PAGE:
WatchESPN comes to Comcast's video customers
(AP) -- WatchESPN, the online and mobile version of Disney's popular sports TV network, was activated Tuesday for most of Comcast's 22 million video subscribers.
It's one of the perks being offered to cable subscribers to convince them to keep paying for TV. Getting online or mobile access to shows you already pay for is known in the industry as "TV Everywhere."
The new offering results from a 10-year deal between Comcast Corp. and The Walt Disney Co. that was announced in January. It doubles the number of customers able to access WatchESPN to about 40 million.
"We think that's a fantastic start for only being at this a year and a half," said Matt Murphy, ESPN's senior vice president of digital video distribution.
WatchESPN offers live feeds of four pay TV networks: ESPN, ESPN2, ESPN3 and ESPNU. It also offers on-the-go access to feeds of ESPN Goal Line when college football is underway or ESPN Buzzer Beater during college basketball season.
Its predecessor, ESPN Broadband, later renamed ESPN 360 and then ESPN3, was a separate channel started up in 2001. ESPN3 was only available online and offered streams of games that were a bit off the beaten path. WatchESPN gives users access to the regular ESPN channel, including shows like Monday Night Football, and its spinoffs.
Customers of Time Warner Cable Inc., Bright House Networks, and Verizon FiOS also have access to WatchESPN. Its app, available on iPads and iPhones, has been downloaded about 8 million times.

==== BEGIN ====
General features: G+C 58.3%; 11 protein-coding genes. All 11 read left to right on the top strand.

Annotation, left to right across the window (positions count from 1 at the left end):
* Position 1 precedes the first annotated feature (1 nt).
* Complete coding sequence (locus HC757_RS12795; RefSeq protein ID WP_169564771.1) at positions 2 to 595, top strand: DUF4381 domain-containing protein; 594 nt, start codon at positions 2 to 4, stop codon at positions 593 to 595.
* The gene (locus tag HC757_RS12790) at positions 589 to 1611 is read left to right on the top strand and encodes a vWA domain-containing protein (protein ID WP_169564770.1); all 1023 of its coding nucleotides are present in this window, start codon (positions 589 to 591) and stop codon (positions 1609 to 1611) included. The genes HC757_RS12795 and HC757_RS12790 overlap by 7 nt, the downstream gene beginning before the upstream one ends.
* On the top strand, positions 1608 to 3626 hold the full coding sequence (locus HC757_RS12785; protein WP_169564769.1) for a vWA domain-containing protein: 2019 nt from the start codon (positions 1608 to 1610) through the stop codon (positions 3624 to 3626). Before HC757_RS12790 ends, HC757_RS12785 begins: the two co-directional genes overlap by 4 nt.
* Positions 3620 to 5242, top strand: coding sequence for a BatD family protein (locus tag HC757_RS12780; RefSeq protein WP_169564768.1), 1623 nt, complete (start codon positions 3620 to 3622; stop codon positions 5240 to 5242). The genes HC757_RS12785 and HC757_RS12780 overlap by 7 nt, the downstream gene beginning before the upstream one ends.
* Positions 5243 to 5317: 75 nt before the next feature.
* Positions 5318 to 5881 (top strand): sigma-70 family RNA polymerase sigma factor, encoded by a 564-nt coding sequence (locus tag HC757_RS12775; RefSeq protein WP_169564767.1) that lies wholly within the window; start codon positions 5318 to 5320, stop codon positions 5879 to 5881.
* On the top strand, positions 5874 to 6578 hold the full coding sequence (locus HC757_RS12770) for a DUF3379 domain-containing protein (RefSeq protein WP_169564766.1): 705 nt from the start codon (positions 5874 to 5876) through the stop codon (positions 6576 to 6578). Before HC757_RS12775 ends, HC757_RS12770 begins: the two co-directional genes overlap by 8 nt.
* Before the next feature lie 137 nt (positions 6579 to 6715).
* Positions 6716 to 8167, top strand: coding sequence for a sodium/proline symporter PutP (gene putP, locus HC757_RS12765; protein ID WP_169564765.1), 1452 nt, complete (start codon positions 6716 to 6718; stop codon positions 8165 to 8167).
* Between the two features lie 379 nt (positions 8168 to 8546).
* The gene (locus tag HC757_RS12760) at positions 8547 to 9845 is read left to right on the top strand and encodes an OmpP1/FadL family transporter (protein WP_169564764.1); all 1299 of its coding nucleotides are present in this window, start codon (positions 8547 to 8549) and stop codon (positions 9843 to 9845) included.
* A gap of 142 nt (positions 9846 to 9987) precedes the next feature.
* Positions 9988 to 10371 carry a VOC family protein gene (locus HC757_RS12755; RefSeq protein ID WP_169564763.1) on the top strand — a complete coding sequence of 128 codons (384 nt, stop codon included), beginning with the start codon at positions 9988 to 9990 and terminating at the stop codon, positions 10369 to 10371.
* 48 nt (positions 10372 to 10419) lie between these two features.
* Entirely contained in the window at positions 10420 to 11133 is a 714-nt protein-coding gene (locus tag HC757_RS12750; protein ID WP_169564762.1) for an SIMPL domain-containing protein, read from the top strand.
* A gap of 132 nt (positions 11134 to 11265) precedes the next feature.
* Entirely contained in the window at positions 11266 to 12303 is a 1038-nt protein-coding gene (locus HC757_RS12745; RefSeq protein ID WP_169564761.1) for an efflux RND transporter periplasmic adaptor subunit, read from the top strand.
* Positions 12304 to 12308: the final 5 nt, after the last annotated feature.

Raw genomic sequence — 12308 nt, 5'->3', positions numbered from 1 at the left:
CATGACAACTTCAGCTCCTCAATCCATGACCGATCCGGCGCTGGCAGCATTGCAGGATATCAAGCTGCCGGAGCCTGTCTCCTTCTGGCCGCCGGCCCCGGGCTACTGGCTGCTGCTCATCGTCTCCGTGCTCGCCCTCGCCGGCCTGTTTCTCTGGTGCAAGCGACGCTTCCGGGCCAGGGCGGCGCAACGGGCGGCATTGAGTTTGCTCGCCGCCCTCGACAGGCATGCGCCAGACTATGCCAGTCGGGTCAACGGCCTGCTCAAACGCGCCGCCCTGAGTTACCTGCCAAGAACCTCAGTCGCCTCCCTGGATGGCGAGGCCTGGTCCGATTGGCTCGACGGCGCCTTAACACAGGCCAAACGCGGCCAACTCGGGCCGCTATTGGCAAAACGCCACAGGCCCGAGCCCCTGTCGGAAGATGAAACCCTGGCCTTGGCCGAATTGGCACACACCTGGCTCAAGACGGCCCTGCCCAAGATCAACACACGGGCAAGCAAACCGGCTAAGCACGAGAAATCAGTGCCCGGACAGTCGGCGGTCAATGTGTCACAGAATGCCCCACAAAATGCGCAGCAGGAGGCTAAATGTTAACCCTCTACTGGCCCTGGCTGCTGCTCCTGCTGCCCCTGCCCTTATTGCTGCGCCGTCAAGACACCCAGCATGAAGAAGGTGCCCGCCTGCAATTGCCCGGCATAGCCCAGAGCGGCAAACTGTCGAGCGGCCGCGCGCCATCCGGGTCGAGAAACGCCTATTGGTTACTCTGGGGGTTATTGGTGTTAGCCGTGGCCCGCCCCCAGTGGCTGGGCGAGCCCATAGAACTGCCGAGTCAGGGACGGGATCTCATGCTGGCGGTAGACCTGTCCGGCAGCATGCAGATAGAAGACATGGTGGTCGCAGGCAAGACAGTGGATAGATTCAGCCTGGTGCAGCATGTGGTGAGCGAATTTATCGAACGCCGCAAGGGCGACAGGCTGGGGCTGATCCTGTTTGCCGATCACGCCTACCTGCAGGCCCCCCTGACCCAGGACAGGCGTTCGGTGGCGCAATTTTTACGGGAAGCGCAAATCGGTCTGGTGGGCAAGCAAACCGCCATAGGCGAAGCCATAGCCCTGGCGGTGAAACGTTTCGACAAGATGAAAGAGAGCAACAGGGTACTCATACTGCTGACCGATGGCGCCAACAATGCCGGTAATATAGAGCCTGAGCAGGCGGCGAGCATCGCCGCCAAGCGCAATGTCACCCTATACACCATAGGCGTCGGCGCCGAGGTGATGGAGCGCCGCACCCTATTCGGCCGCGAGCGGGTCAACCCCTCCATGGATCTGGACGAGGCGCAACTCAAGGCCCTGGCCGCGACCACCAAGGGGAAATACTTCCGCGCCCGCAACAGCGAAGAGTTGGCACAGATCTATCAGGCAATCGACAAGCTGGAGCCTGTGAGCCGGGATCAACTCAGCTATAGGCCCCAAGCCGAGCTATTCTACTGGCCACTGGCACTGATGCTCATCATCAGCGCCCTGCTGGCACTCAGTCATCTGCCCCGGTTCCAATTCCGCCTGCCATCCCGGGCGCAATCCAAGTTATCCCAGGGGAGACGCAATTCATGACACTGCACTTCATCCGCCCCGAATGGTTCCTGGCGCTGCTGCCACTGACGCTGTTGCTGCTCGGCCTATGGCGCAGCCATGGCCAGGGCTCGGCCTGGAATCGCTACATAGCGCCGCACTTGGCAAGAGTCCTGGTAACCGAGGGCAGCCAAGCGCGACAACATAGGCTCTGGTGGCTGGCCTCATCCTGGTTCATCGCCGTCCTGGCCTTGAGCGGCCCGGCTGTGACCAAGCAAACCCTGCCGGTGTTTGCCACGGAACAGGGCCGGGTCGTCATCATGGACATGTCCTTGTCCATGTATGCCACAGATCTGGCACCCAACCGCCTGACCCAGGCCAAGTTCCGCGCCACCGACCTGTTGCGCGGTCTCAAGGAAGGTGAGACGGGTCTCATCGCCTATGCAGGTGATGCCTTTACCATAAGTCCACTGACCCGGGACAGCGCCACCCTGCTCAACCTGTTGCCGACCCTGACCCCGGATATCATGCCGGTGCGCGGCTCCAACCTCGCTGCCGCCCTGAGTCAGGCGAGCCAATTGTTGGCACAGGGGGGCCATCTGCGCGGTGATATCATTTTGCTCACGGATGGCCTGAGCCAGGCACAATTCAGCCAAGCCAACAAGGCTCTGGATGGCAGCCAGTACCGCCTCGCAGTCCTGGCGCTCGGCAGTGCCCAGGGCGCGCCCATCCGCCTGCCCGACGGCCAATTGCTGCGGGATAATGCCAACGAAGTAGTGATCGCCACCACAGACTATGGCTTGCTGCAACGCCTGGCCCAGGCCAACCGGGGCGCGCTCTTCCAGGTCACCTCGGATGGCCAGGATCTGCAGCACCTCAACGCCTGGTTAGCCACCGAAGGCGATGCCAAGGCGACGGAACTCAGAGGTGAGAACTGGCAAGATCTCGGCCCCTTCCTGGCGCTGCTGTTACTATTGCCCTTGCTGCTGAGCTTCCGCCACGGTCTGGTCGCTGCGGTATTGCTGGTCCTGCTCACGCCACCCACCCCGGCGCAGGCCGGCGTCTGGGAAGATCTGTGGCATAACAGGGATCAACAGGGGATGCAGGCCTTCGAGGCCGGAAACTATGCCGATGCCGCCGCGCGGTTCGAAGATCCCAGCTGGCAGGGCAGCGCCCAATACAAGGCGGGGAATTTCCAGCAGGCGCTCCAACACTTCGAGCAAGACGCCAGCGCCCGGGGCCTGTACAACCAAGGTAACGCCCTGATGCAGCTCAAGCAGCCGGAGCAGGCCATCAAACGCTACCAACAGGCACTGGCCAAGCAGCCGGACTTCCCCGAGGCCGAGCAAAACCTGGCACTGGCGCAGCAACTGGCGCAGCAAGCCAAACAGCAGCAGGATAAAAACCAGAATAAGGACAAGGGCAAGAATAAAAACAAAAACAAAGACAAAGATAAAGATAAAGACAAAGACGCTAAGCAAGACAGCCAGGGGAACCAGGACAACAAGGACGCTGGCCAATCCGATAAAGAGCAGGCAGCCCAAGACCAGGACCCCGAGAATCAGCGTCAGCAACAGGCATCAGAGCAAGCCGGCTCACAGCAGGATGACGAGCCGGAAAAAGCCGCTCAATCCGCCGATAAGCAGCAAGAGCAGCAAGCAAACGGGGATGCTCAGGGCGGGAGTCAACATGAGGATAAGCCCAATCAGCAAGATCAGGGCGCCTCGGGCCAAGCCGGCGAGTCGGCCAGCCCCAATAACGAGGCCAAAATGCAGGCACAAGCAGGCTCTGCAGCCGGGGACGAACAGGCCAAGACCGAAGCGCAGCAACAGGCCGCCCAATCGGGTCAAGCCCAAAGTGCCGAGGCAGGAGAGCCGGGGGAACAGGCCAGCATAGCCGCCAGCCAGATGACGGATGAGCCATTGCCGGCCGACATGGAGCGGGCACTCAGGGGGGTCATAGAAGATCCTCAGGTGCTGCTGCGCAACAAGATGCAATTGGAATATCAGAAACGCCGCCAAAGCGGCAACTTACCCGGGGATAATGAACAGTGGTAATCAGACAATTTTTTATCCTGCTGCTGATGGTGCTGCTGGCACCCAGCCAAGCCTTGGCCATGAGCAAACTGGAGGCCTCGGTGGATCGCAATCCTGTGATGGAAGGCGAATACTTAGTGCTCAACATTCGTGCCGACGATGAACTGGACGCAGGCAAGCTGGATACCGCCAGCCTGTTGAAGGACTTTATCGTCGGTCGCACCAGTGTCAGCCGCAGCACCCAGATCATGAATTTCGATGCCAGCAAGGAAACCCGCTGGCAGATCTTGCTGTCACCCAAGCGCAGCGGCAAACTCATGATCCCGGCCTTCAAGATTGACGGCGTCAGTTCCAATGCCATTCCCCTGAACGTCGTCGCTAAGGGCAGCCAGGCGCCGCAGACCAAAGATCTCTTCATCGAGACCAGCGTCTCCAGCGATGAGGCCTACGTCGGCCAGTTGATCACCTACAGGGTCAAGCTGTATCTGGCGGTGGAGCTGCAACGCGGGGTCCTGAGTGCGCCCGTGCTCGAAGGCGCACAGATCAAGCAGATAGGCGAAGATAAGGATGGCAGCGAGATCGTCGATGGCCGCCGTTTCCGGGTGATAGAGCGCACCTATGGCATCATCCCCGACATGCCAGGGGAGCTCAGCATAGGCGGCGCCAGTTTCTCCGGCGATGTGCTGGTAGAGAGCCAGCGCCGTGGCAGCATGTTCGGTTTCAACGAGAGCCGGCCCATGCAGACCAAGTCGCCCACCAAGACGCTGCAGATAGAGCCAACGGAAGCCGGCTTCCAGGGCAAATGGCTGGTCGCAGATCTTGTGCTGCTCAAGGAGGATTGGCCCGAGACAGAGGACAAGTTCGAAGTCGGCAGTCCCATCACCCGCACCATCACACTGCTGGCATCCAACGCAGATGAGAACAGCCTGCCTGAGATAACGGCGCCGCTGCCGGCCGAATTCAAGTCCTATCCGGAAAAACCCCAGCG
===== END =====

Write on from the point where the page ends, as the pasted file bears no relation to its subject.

For now, the online and mobile versions come with few or no ads as the Disney subsidiary experiments with interactive advertising. During TV commercials, the online version often puts up a message that says "Commercial break. We'll be right back."
"It's not a television platform, it's an (Internet protocol) based platform," said Murphy. "There are different and engaging things and we wanted to take advantage of that."
Users must prove they are subscribers to use the website or the mobile apps.
WatchESPN also can be viewed on Comcast's XfinityTV service, a website and app that gives its subscribers access to some, but not all, of the programming they pay for on their regular televisions.
Matthew Strauss, Comcast's senior vice president of digital and emerging platforms, said at least a quarter of Comcast's customers have tried its digital offerings. About 5 million Comcast subscribers per month check out its XfinityTV.com website. The app, available on iPads, iPhones and Android devices, has been downloaded 5 million times.
He declined to say whether the online features have helped keep subscribers from leaving. Comcast lost about 37,000 video subscribers from a year ago to finish the quarter to March at 22.3 million.
Adding WatchESPN adds a substantial live sports presence to the XfinityTV platform. Previously, the service had live games during the March Madness college basketball tournament but hasn't offered NBA games online despite its relationship with Time Warner Inc.'s TNT network.
"We're still just scratching the surface of what this can become," he said.
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